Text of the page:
• Know your health and safety rights and responsibilities at work.
  • Know your housing rights and responsibilities if your employer provides you with accommodation. Your employer must ensure that your housing meets the minimum health, safety, and cleanliness standards required by the province or territory where you work.
  • Know your options if you want to change employers or jobs. You have the right to look for another job and quit your current job if you are unhappy with it. However, you may need to apply for a new work permit before working for a different employer. You can use the Job Bank website to search for jobs from Canadian employers who want to hire temporary foreign workers. You can also contact the IRCC Call Centre to find out how to change your work permit or extend your stay in Canada.
  • Know where to get help if you face problems or difficulties while working in Canada. You are not alone, and many resources and organizations can assist you. You can contact the following:
    • The IRCC Call Centre if you have any questions or concerns about your work permit, immigration status, or your eligibility for permanent residence.
    • The ESDC Employer Contact Centre if you have any questions or complaints about the TFWP, the LMIA process, or your employer’s obligations.
    • The provincial or territorial labor authority, if you have any issues or disputes with your employer regarding your wages, working conditions, or employment standards.
    • The provincial or territorial occupational health and safety authority, if you have any concerns or complaints about your health and safety at work or are injured or ill because of your work.
    • The provincial or territorial housing authority, if you have any problems or complaints about your housing or need to find affordable and suitable accommodation.
    • The provincial or territorial health insurance plan if you need to access health care services or have any questions or issues about your health insurance coverage or eligibility.
    • The Canada Revenue Agency (CRA), if you need to file your income tax return or have any questions or issues about your taxes or benefits.
    • A support organization for migrant workers if you need legal, social, or emotional support or want to connect with other temporary foreign workers in your area.

Conclusion

Working in Canada as a temporary foreign worker has some challenges and risks. That is why it is important that you know your rights and responsibilities as an employee in this country and that you protect yourself from any abuse, exploitation, or mistreatment by your employer or recruiter.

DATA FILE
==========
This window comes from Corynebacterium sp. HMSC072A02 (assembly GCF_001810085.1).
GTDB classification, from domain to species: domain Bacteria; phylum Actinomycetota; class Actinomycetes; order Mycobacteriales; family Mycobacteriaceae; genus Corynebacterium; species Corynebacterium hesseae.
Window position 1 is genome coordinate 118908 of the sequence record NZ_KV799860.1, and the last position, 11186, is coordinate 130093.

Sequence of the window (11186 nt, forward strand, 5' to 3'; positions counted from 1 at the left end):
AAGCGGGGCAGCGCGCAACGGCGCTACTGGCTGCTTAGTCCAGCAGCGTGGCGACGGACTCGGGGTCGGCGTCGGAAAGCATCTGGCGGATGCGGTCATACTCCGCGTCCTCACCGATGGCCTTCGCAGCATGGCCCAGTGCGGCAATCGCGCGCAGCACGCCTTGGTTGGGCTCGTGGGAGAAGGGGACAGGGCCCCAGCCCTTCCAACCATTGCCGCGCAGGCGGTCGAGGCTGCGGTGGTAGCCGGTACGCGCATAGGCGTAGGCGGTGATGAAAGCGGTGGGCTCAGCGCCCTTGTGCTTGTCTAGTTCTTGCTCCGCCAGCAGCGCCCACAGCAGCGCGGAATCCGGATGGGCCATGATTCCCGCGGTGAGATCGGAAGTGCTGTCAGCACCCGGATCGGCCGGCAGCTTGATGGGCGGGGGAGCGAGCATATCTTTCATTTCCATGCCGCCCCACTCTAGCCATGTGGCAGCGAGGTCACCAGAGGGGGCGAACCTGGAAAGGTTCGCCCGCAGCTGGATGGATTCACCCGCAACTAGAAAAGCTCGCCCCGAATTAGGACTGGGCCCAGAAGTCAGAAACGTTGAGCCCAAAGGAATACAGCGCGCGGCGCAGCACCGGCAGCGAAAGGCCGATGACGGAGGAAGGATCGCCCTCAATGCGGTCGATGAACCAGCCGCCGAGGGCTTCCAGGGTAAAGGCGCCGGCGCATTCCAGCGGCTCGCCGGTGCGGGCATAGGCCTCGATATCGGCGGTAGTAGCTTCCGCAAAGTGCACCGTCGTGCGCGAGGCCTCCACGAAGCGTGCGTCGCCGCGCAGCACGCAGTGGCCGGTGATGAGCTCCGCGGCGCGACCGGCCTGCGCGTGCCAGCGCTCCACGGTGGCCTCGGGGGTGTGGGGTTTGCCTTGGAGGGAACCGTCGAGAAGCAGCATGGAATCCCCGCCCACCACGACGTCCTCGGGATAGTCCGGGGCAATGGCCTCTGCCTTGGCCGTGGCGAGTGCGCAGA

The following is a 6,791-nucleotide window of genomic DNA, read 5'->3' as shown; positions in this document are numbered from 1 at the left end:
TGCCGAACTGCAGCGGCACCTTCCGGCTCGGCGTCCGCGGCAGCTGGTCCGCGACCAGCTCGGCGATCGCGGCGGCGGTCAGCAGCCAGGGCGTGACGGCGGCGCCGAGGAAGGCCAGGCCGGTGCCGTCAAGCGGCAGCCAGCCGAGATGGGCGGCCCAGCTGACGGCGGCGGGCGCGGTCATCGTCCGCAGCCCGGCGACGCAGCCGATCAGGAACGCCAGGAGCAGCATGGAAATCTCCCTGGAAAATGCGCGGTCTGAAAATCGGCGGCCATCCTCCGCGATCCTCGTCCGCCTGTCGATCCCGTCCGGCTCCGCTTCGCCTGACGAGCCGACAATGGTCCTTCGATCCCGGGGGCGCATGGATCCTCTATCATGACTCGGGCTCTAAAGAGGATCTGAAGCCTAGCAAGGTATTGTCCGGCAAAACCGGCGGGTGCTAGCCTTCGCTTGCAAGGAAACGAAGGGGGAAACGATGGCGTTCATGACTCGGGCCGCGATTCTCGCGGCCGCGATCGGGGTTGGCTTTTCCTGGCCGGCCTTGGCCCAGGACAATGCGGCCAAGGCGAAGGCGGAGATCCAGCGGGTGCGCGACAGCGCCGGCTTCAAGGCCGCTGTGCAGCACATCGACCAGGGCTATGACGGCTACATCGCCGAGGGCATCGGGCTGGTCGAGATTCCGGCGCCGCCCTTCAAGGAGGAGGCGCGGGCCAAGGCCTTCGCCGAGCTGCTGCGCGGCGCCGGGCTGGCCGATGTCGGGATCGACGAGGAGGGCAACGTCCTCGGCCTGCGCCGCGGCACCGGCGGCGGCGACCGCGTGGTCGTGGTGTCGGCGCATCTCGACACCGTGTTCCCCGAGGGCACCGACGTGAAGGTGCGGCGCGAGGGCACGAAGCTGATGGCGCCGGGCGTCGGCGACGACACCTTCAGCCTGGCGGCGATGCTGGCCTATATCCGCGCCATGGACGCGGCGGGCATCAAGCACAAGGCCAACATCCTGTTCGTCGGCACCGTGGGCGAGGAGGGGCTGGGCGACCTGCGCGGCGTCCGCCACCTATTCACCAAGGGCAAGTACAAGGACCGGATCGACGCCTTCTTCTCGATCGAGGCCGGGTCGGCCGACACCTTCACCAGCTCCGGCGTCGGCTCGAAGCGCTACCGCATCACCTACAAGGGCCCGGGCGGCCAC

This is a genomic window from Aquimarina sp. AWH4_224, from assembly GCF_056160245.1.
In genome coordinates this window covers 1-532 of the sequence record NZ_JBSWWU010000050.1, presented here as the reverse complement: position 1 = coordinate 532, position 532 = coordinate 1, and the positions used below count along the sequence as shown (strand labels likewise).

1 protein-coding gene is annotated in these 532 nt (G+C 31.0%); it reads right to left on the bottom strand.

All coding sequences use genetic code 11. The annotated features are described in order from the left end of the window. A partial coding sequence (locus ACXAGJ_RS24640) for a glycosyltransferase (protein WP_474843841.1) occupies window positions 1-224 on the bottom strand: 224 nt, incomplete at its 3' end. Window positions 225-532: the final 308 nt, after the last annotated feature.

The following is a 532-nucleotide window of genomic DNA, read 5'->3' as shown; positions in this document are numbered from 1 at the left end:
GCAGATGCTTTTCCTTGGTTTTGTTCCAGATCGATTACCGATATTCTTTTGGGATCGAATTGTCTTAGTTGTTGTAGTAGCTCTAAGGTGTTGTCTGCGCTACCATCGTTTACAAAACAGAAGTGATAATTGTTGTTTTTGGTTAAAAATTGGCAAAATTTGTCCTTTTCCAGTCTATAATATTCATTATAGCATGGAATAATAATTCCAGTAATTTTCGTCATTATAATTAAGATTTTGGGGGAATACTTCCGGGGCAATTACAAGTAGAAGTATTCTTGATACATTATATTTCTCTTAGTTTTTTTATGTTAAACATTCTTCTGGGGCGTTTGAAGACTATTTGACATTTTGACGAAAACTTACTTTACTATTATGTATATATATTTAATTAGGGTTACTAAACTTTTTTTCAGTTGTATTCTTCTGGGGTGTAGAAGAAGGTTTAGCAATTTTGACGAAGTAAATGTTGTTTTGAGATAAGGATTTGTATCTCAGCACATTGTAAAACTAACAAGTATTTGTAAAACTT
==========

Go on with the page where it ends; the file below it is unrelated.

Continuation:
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In this post, we have provided helpful information and resources to help you navigate the Canadian labor market and ensure your safe and enjoyable stay in Canada.

Common Questions Related to Temporary Foreign Workers

How can I apply for a work permit as a temporary foreign worker?

  • You can apply for a work permit online or on paper through IRCC. If required, You will need a valid job offer from a Canadian employer and a positive LMIA from ESDC. You will also need to meet temporary workers’ eligibility and admissibility requirements. For more information, visit the IRCC website.

How long can I work in Canada as a temporary foreign worker?

  • The duration of your work permit depends on the type of program you are hired under, the terms of your employment contract, and the validity of your passport. Generally, you can work in Canada for up to four years unless you are exempt from the cumulative duration limit. You can check the

How can I extend my stay in Canada as a temporary foreign worker?

  • You can apply to extend your stay in Canada as a temporary foreign worker if you meet the following conditions:
    • If required, you have a valid job offer from a Canadian employer and a positive LMIA from ESDC.
    • You have a valid work permit that has yet to expire, or you apply before it expires.
    • You have complied with the conditions of your previous work permit and have worked with authorization.
    • Unless you are exempt, you have yet to reach the cumulative duration limit of four years.

Bottomline: You can apply to extend your stay online or on paper through IRCC. You should apply at least 30 days before your current work permit expires.

How can I apply for permanent residence as a temporary foreign worker?

  • You may be eligible to apply for permanent residence as a temporary foreign worker if you meet the criteria of one of the immigration programs that are designed for skilled workers, such as The Federal Skilled Worker Program (FSWP)The Federal Skilled Trades Program (FSTP)The Canadian Experience Class (CEC) and The Provincial Nominee Program (PNP)